January 14th, Garland’s
A cold and dull Sunday morning brought out the stalwarts for the first recoil therapy session of the New Year. 25 hardy members turned up to enjoy the wind chill that did not take any prisoners but did not stop them either judging by the ammo flowing out from stock.
A very good day in all and a chance to meet up with old pals after the Christmas lay off, discussions regarding future shoots when the weather gets more tolerable brought up the question of all day shoots so that those who cannot, or are reluctant to get out early have the opportunity to come for the afternoon shoot and those who want to can stay all day.
Answers on a post card!
All in all a good start to the year with the promise of better to come.
Highlight of the day, in the Training Officer’s eyes at least, was his niece, who has never shot before, using a Lee Enfield to great effect on the 250 yard targets and rather putting a number of more experienced members to shame…
January 27th. Staffs. Phoenix and Leicester Shooting Centre Joint Indoor Competition
Well, what a wonderful second shoot of the year including a most interesting competition. Cold windy and wet conditions where we have to lay in the elements and shiver, happily didn’t apply at all as we enjoyed the comfortable indoor range facilities, superbly enhanced by everyone’s generosity supplying tuck from pies and crisps to cakes and choky bars. The normal facilities of hot and cold drinks were in abundance.
For the competition small bore was employed with 21 intensely tight targets per card leaving no room for error. A most enticing prize for the winner concentrated everyone’s efforts. How to remain rock steady and yet conform to the time limit, that was the challenge. There were some who tried very hard but couldn’t avoid those pesky errors, hold on, that adequately describes the writer, oh dear!
Very many congratulations to the winner who took the prize and runner up who received small financial compensation. Many thanks to both clubs for a great atmosphere and to the organisers. You know who you are and we all know too and are most grateful. Members came from far and wide, north of Stafford, Yorkshire and all around the midlands. Very many thanks to you all for a great event.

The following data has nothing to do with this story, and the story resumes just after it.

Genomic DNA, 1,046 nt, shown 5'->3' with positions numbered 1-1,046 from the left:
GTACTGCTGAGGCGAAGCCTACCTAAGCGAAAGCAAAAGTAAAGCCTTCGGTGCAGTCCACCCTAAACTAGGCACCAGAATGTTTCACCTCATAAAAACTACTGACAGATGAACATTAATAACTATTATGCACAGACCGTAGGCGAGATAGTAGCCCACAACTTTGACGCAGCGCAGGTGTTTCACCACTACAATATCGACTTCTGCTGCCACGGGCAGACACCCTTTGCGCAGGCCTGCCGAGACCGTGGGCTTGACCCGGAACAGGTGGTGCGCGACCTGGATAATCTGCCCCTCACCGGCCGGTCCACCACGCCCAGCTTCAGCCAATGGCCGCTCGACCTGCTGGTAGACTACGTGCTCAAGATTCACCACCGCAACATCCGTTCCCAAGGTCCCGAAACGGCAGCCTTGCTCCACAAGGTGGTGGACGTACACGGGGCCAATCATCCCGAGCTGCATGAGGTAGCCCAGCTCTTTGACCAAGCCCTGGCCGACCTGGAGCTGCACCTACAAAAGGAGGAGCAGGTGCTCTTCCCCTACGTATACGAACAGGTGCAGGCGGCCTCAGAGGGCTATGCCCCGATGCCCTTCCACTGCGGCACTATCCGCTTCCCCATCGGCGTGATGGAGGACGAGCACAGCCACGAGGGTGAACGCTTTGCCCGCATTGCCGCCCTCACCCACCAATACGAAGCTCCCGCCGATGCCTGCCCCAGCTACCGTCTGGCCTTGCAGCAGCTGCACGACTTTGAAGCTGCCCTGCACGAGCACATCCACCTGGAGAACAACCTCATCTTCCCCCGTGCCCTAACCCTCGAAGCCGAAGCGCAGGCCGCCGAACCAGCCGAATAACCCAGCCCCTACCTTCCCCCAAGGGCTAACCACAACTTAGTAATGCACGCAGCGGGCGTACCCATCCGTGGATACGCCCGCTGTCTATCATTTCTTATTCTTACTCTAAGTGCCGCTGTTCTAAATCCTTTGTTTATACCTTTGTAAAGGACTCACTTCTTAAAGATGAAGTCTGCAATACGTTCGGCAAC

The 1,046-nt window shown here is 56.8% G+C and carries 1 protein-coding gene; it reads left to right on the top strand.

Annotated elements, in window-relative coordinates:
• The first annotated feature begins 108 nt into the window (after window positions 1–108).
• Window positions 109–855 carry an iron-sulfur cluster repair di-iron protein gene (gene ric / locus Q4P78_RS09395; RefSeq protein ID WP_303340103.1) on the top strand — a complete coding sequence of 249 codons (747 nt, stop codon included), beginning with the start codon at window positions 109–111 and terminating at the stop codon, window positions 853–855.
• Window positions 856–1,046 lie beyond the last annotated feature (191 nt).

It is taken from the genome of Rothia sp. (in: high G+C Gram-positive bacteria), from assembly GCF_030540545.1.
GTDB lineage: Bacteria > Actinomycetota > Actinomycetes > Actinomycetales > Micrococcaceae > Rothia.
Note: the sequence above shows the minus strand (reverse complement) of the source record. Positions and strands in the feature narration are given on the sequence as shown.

February 9th, Bisley.
A number of the club’s members were invited by a former member, Rob, who now resides in southern parts, to be guests of his new club at a 1,000-yard shoot at Bisley on Friday. Perhaps because the weather forecast could best be described as ‘invigorating’ or maybe because it would have entailed an early start to the day, only the Training Officer crawled out of bed at 5am and began the long journey south.
On arrival at Bisley, a number of things became apparent:
- Most of the other club had stayed in bed too
- Of those that had turned up, only Rob was actually going to go and shoot, the other was just there to watch (and gloat ?)
- The zero range had been closed for maintenance as the Bisley staff felt “nobody is going to shoot in this weather”
That, of course, had its positive side. With only one other shooter to compete against, I was guaranteed at least second place.
We signed in at the range office and made our way out to the 1,000 yard point on Stickledown Range. The ranges next to Stickledown are named according to artillery practice, one is Short Siberia, the other Long Siberia, thus, in my book, making Stickledown itself Siberia Ground Zero. On Friday, the ground was well below zero. It looked deceptively pleasant from within the car: bright sun was illuminating the target from over our shoulders. Perfect for shooting ! The downside was that the wind was actually rocking the car.
Rob and I set up our rifles on the firing point. Unpacking my mat and laying out my 7mm Remington Magnum rifle took about a minute. Rob took rather longer to set up what can best be described as field artillery. It’s a .284” Winchester (the ‘in’ cartridge with the F classeratti) custom built by Mik at Dolphin Guns with every gadget and gizmo going including a micro-adjustable tripod (why have two legs when you can have three?). Given the temperature, Rob made a mental note to ring Dolphin and enquire about the electrically heated trigger and cheek piece options.
As we hadn’t been able to zero, we agreed to operate as a team to get the first shot on paper. Rob dialed in the elevation on his scope required to shoot at 1,000 yards whilst I did some quick calculations to see what effect the headwind would have. More elevation was required. Rather a lot more. Further elevation was then needed to compensate for the low temperature. Rob and I looked at each other. Were 21 minutes extra really necessary? It sounded a lot. The calculations were re-done. 21 minutes extra elevation was what the maths said. 21 more minutes were dialed in.
Next for azimuth correction. The wind was 22mph gusting to 37. Gusting very erratically, and different at all distances out to the target. We quartered the range, estimated the average wind for each quarter, weighted the averages to account for the declining bullet speed with distance and then dialed in the resultant windage adjustment.